The holiday season is the perfect time to give back to the ones we love, our community, and those who have yet to enter our lives. For many of us, small, simple acts of kindness are easiest to introduce in our efforts to give back, especially when we are busy getting back to work or school in the new year. Thankfully, giving back doesn’t mean you have to give up a huge amount of your time!
One unique way to make a huge impact in our community is by using your hands, heart, and brain, together—to knit! The Swedish Cancer Institute (SCI) has been lucky enough to have the support of community members near and far who have donated thousands of knitted hats for patients undergoing cancer treatment. These donations come at prime time during the holiday season but act as gifts all year long!
During chemotherapy, many patients experience hair loss. With the loss of hair, many patients experience low self-confidence, heightened sensitivity to fabric and weather conditions, and limited flexible income to purchase headwear.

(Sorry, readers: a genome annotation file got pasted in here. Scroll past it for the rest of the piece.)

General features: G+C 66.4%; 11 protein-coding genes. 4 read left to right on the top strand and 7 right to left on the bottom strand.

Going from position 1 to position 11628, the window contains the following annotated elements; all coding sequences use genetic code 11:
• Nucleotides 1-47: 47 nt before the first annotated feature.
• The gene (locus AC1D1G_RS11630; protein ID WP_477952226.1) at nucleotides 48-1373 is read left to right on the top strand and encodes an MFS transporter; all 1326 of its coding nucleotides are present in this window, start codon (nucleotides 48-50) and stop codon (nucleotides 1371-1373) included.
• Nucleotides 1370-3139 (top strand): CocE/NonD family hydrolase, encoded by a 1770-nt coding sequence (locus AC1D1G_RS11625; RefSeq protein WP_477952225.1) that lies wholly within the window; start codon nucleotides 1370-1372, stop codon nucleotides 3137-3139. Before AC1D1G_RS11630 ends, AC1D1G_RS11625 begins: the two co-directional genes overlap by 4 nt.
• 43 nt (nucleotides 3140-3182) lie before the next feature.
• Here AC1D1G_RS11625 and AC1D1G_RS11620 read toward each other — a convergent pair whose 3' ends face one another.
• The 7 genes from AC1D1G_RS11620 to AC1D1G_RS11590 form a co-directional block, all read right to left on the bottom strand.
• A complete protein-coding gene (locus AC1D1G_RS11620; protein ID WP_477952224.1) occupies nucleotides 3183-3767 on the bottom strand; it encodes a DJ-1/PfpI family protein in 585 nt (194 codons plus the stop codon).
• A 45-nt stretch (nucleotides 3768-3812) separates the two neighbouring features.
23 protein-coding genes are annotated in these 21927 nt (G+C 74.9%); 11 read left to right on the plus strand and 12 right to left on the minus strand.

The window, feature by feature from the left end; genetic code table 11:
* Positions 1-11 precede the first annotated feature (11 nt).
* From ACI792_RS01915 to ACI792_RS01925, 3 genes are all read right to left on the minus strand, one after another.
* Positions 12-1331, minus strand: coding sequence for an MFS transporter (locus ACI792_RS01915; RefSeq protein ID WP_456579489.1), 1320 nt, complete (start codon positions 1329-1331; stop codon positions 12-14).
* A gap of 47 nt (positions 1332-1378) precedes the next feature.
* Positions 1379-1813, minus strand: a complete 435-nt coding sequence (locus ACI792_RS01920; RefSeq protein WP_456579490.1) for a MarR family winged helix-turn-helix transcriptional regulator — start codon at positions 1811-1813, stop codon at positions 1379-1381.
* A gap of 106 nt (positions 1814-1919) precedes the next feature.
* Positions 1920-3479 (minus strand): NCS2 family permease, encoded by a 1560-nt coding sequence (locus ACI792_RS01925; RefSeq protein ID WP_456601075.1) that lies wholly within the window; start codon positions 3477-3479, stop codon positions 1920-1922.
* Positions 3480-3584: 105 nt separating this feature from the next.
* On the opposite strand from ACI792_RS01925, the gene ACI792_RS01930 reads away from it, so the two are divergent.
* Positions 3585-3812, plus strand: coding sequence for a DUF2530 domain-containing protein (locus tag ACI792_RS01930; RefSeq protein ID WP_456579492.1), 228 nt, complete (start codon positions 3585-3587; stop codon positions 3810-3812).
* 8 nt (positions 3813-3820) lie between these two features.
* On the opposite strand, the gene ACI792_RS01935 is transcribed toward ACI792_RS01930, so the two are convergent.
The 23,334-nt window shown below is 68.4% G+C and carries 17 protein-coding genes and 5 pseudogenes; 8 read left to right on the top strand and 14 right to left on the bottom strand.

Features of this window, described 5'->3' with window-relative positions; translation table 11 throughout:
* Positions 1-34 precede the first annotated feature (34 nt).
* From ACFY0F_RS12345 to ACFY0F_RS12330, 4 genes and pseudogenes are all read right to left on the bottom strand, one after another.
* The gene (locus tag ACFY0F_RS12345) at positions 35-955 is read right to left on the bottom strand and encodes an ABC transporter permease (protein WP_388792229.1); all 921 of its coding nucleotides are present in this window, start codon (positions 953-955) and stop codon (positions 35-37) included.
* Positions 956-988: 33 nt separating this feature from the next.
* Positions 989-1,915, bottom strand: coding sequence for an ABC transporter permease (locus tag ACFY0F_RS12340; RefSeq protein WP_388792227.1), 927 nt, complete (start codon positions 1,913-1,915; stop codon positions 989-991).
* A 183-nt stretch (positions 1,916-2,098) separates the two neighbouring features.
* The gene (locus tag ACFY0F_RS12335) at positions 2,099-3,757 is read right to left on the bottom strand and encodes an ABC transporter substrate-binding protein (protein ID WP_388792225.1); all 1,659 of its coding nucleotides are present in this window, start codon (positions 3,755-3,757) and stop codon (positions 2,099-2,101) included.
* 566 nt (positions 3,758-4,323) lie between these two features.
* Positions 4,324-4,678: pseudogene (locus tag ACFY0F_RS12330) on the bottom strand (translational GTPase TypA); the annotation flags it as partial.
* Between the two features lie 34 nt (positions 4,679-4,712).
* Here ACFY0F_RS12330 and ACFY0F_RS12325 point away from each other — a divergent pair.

With the support from our patients, caregivers and community, the SCI has been able to provide free knitted hats to patients undergoing treatment for over nine years. Knitting hats is fast, and provides both literal and figurative warmth directly to patients at a time when they may feel most vulnerable during their treatment. If you’re an experienced knitter, or someone who wishes to learn how to knit, or would love to knit for a cause, join a Knit for Life group at either the SCI First Hill or Issaquah campus.
This network of volunteers uses knitting as a healing experience to enhance the lives of cancer patients, their family members and caregivers during treatment and recovery. The group provides a supportive environment for beginners and experienced knitters. All knitting materials are provided ...